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Launching TurnKey Hub into private beta: cloud deployment simplified

Towards the end of last year we decided it was time to start working on an idea we've been toying with for a while. Mapping out the feature set was fun, and a lot of the current and future features are based on feedback we received from you guys and gals, as well as many related questions and comments from around the net.

Today after a last round of internal testing we are pleased to announce that we've launched TurnKey Hub into private beta:

We've just sent out the first batch of invites. If you've already requested an invite, you should receive one as we roll them out. Please be patient. We initially have limited capacity so it's first come, first served.

What is this TurnKey Hub?

  • The short version: TurnKey cloud deployment: simplified.
  • The slightly longer version: An easy way to launch and manage TurnKey Linux appliances in the Amazon EC2 cloud (more clouds and VPS providers on the way).

A simple Amazon EC2 console optimized for TurnKey

Hub Servers

  • Launch TurnKey appliances in the click of a button.
  • TurnKey optimized firewall templates.
  • Configure custom passwords on launch.
  • Authenticate with personal SSH key in addition to EC2 keypairs.
  • Automatically setup EBS devices and Elastic IP's on launch.
  • Easier management with descriptive labels for all assets.
  • Unified interface for all regions and all your EC2 accounts.

And that's just the tip of the iceberg. There's much more in development...

Upcoming features

  • More clouds: Support all clouds and VPS providers.
  • Backup: Automatic encrypted appliance backups.
  • Migration: Automatically restore backups anywhere.
  • You decide: Suggest features and help us prioritize.

In other words this is just the first modest step in a much more ambitious plan to continue making TurnKey easier to use, as Liraz recently explained:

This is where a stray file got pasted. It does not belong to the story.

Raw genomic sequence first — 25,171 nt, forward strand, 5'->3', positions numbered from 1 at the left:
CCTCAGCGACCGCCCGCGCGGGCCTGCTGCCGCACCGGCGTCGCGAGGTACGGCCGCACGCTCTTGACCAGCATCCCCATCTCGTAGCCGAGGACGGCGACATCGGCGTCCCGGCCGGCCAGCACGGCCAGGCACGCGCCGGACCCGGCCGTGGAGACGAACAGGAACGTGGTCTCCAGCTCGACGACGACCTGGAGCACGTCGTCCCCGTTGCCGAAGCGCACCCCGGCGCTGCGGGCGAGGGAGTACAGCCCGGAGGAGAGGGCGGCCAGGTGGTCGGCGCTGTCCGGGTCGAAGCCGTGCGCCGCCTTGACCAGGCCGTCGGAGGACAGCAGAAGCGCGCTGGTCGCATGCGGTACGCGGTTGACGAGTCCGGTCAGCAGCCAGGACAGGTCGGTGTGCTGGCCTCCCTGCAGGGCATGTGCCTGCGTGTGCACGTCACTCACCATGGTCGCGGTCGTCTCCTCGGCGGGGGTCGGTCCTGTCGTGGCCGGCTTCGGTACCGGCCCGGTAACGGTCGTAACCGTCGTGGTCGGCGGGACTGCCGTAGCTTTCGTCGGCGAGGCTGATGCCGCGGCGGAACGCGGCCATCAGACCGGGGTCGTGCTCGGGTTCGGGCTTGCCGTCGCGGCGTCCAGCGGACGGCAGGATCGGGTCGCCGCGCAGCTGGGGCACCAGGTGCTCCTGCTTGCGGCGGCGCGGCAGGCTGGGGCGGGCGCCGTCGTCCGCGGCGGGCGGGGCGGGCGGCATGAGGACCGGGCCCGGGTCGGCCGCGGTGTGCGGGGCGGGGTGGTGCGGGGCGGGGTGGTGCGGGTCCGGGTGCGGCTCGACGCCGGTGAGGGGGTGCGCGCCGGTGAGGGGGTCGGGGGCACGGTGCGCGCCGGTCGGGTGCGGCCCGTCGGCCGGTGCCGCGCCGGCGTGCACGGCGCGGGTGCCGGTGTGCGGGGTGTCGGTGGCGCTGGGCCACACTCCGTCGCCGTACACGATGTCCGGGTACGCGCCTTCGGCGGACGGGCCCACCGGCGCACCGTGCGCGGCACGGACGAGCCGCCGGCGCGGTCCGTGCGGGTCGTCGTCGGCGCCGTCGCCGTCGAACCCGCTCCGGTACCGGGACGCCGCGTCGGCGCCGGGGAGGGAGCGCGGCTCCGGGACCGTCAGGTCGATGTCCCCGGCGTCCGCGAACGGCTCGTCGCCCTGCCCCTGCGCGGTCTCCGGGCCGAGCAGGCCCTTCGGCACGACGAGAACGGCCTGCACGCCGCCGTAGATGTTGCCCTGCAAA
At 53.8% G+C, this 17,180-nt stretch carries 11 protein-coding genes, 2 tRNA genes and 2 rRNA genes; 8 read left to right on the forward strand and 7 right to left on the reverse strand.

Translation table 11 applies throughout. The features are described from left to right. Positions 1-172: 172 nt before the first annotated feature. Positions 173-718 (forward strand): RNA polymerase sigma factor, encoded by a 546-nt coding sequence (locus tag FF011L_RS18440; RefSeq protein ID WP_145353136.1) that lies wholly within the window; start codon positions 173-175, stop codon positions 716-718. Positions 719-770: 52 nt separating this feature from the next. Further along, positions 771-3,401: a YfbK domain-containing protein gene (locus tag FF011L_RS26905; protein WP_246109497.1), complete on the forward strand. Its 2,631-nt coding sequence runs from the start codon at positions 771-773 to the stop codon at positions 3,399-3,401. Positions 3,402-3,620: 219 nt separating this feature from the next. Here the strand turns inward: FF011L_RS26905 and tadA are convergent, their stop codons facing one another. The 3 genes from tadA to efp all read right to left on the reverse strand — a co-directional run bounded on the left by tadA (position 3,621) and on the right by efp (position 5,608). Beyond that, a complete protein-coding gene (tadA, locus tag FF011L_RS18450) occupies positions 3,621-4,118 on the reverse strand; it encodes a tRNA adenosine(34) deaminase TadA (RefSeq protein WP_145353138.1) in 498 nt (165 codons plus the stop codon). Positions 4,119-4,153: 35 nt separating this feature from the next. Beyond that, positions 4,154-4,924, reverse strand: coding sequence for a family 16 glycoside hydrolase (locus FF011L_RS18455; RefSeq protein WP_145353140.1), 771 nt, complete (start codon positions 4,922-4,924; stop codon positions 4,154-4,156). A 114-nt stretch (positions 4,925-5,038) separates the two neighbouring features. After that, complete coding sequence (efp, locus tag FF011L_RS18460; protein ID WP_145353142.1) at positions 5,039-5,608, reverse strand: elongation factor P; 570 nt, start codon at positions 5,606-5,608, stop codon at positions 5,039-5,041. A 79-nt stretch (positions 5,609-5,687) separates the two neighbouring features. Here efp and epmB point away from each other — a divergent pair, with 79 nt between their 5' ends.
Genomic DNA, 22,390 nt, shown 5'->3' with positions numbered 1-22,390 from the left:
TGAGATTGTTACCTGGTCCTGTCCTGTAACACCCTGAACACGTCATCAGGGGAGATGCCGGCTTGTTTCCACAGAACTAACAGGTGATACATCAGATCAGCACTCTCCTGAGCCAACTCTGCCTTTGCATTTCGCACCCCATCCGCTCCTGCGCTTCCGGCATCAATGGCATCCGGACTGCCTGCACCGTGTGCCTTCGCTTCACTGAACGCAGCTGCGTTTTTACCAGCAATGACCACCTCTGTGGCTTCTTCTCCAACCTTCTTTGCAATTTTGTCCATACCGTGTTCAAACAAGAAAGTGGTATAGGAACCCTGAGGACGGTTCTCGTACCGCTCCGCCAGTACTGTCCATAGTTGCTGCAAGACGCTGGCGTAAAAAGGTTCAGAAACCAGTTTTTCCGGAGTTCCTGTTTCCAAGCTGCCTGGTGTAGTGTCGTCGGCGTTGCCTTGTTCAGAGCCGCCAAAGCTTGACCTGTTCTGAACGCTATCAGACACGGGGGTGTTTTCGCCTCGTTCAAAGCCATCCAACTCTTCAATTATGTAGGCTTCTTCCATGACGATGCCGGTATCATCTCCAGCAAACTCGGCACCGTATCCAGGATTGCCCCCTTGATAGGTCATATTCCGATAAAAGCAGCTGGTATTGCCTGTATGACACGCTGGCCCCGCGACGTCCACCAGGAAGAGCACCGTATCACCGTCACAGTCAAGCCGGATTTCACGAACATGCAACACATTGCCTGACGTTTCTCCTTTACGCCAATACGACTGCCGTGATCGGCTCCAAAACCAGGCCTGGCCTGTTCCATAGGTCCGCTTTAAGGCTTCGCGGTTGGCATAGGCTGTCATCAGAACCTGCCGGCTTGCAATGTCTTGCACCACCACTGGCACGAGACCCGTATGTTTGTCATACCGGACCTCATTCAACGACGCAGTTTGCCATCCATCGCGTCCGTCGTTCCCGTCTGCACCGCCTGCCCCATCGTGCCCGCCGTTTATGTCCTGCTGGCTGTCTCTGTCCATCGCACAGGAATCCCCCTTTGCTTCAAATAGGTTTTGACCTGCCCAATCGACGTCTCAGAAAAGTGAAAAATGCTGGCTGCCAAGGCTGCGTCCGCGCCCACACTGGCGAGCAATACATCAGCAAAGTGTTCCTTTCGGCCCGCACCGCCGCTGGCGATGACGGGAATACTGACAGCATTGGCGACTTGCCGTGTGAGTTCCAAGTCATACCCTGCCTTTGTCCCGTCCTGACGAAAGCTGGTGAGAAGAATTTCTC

"Imagine being able to develop your site on a locally running appliance (e.g., running in VirtualBox or VMWare). Then, when you're ready you can automatically migrate your appliance, with all your customizations to a cloud hosting provider of your choice."

So once you receive your invite, take the Hub for a spin, let us know what you think. We'd like to know how to make this better. What new features you'd like to see implemented. That sort of thing.

Remember, you can request an invite here.


David Hall's picture

Thanks Turnkey Gang for a very very easy to use Virtual Appliance deployer!

In less than 30 minutes, I created my Amazon EC2 account, setup a Media Wiki and was off and running.

I'm sure there is more to work out - ie. something tells me that when I terminate the host, the data goes with it.  Or is the state preserved / snap shotted.

When does one need to use S3? 

All that can be worked out later.  I'm impressed!  I must say it makes me nervous to put my Amazon keys into your hub as that gives one access to run up a fierce bill..  What makes Hub Secure enough to do this?

Liraz Siri's picture

Currently, if you want your data to survive instance termination you should store it in an EBS volume. But it's not automatic.. yet. The next major feature we'll add into the Hub is automatic backup and migration which will take care of that usage scenario and many others.

Regarding security, that's a good question. I think it would make a good idea to dedicate a blog post to this but I'll cover the main points right now: